| The Heath Anthology of
American Literature, Fifth Edition
Born in Livermore, Maine, Bogan attended private
school in New Hampshire and, after her family moved to Boston, the Girls’ Latin
School, graduating in 1915. Later, she remembered her five years at the
school—renowned for its rigorous classical curriculum—as stimulating and happy.
By age fifteen she considered herself a writer. However, having completed one
year at Boston University, she married an army officer and accompanied him to
Panama, where they had a daughter. After his death in 1920, Bogan lived in New
York, supporting herself with jobs in a bookstore and at the public library.
During these difficult, but exciting years, she frequented literary gatherings
in Greenwich Village and met writers associated with Alfred Kreymborg and his
magazine, Others, among them William Carlos Williams, Lola Ridge, and Conrad
Aiken. She also developed a lasting friendship with the writer-critic Edmund
Wilson. By 1922, her verse had appeared in such leading journals as Poetry,
Vanity Fair, and The New Republic. Early recognition led in 1923 to her first
book, Body of This Death.
1925 to 1937 Bogan was married to Raymond Holden, a poet and for several years
managing editor of The New Yorker. In 1931 she became poetry reviewer for the
magazine, a position she held for thirty-eight years. Her essays and reviews
are collected in two volumes of criticism. From 1933 when she was awarded the
first of two Guggenheim Fellowships for creative writing, she spent periods of
time in Europe.
detachment typical of Bogan’s verse is absent in “Women” (1922). In an accusing
tone, the speaker berates women for reducing their talent and imagination to
attain a life-denying contentment, perpetuating their own meager conditions.
Although the speaker implies male standards against which to judge women’s
actions, the point is, surely, that women should have “wilderness in them,”
should journey with courage, and both think and imagine beyond narrowly defined
limits. When the poem appeared, Bogan herself was not one of the “provident,”
cautious women she describes.
poems from the 1930s reveal the influence of Yeats and Rilke as well as the
range of Bogan’s poetic skill. In lines alive with alliteration, “Roman
Fountain” echoes the startling rise and fall of the fountain, shaped by the
bronze spout to achieve its zenith just a moment before falling. Like the
fountain’s maker, the poet crafts her materials in dramatic, intricate patterns
to capture the image. In contrast to this response to outer reality, “The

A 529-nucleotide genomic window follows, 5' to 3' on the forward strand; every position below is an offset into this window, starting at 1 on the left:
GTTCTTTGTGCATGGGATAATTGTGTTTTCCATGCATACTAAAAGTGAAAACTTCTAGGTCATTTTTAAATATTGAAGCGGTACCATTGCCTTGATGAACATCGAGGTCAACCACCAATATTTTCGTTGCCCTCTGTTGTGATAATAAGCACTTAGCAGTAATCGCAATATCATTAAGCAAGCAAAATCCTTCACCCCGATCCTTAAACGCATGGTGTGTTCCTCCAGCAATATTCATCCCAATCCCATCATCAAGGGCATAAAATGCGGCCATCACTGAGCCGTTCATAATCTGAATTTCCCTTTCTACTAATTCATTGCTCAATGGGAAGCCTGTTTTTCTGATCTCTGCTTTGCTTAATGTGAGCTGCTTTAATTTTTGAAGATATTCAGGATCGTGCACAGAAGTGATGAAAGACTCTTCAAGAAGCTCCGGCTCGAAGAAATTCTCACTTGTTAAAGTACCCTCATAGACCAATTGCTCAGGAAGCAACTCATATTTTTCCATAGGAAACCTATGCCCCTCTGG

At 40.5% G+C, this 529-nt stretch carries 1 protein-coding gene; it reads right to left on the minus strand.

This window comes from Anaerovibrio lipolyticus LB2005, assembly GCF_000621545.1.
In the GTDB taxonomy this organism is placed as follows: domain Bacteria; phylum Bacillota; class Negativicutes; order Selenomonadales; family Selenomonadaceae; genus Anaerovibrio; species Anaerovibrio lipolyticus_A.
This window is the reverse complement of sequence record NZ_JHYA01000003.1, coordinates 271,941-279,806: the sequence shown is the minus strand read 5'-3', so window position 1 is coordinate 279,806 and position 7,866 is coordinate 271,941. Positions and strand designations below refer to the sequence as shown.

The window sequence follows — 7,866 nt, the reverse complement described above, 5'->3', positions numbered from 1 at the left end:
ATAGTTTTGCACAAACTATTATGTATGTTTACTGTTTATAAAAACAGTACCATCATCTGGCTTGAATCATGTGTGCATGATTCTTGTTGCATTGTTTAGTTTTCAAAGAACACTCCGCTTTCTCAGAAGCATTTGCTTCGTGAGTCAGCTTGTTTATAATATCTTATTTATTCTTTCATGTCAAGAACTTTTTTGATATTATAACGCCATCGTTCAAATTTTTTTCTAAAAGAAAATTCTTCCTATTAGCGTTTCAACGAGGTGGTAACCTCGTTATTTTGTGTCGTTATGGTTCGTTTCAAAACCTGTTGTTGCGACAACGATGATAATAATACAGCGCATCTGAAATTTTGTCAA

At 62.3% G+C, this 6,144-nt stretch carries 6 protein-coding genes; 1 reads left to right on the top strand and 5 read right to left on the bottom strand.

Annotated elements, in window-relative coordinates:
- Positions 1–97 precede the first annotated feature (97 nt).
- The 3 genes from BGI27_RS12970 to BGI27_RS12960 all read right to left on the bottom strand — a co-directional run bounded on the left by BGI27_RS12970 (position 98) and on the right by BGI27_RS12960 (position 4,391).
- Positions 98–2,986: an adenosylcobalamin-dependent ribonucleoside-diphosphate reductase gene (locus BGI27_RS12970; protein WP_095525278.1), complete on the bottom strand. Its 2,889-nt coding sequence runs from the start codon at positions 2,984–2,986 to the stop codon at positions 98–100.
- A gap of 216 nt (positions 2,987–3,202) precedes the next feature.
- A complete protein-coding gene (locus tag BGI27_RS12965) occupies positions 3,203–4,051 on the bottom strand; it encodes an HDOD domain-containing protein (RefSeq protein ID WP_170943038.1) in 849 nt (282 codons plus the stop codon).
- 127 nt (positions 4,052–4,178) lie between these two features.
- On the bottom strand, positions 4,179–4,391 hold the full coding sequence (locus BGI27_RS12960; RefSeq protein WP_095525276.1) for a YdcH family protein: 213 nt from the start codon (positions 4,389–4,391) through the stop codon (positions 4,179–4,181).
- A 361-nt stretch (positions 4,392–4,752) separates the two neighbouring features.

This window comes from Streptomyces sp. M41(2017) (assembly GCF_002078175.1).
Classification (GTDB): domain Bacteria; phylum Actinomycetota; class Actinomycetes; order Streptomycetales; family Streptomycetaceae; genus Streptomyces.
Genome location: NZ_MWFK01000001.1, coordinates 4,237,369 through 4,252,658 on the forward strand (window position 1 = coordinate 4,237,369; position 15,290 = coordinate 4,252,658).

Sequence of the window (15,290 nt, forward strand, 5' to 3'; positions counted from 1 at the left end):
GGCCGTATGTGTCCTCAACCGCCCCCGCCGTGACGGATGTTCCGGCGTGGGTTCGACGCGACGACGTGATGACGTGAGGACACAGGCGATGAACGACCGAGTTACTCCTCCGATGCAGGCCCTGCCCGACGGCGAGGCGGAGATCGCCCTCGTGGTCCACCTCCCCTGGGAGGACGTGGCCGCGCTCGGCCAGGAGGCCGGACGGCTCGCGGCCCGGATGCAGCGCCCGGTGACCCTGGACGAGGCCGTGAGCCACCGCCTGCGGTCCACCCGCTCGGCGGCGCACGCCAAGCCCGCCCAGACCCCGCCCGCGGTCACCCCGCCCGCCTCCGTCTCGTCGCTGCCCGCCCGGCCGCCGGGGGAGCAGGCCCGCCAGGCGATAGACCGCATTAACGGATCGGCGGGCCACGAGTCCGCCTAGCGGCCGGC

Sleeping Fury” details the speaker’s conflict with an inner self, both sister
and avenger of “the kissed-out lie.” Driven by this punishing force, she must
finally acknowledge her mask and its false love. In place of the
flame-enshrouded demon, she discovers upon relinquishing her passion a
childlike figure of dreamless sleep that mirrors her hard-won peace. In long,
fluid lines Bogan conveys deep personal anguish without revealing its factual
late poem, “The Dragonfly,” exemplifies Bogan’s rare experiment with short free
verse lines, capturing through vivid imagery the insect’s appearance and
movement. Like Moore’s animals, Bogan’s dragonfly embodies certain human
characteristics: the “Unending hunger / Grappling love” that cause the beautiful
predator to “rocket into the day,” only to lose “design and purpose” as the
season runs its course. In its faultless diction and elegant simplicity,
Bogan’s finest verse possesses lyric power of a high order.
Theodora Rapp Graham|
Pennsylvania State University at Harrisburg
In the Heath Anthology
After the Persian
The Sleeping Fury
Body of This Death
Poems and New Poems
Achievement in American Poetry, 1900-1950
Collected Poems 1923-1953
Selected Criticism: Poetry and Prose
The Blue Estuaries: Poems 1923-1968
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Academy of American Poets
Exhibit on Bogan, including a bio, an audio file of her poem The Dragonfly and a bibliography.
Louise Bogan Biography
Includes a biography, selected essays, selected poems, and links to Bogan resources.
Gloria Bowles, Louise Bogan's Aesthetic Limitation, 1987
Christine Colasurdo, "The Dramatic Ambivalence of Self in the Poetry of Louise Bogan," Tulsa Studies in Women's Literature, Fall 1994
Martha Collins, ed., Critical Essays on Louise Bogan, 1984
Jane Couchman, Louise Bogan: A Bibliography of Primary and Secondary Materials, 1915-1975, Part I and II in Bulletin of Bibliography, Vol. 33, No. 2 (Feb.-Mar. 1976), 73-7, 104, and 3 (Apr.-June 1976), 111-26, 147
Elizabeth Frank, Louise Bogan, 1985
William Kerrigan, "Louise Bogan: Marvell of Her Day," Raritan, Fall 1998
Clair Knox, Louise Bogan: A Reference Source, 1990
Ruth Limmer, Journey Around My Room: The Autobiography of Louise Bogan, A Mosaic, 1980
Jacqueline Ridgeway, Louise Bogan, 1984
William Jay Smith, Louise Bogan: A Woman's Words, 1971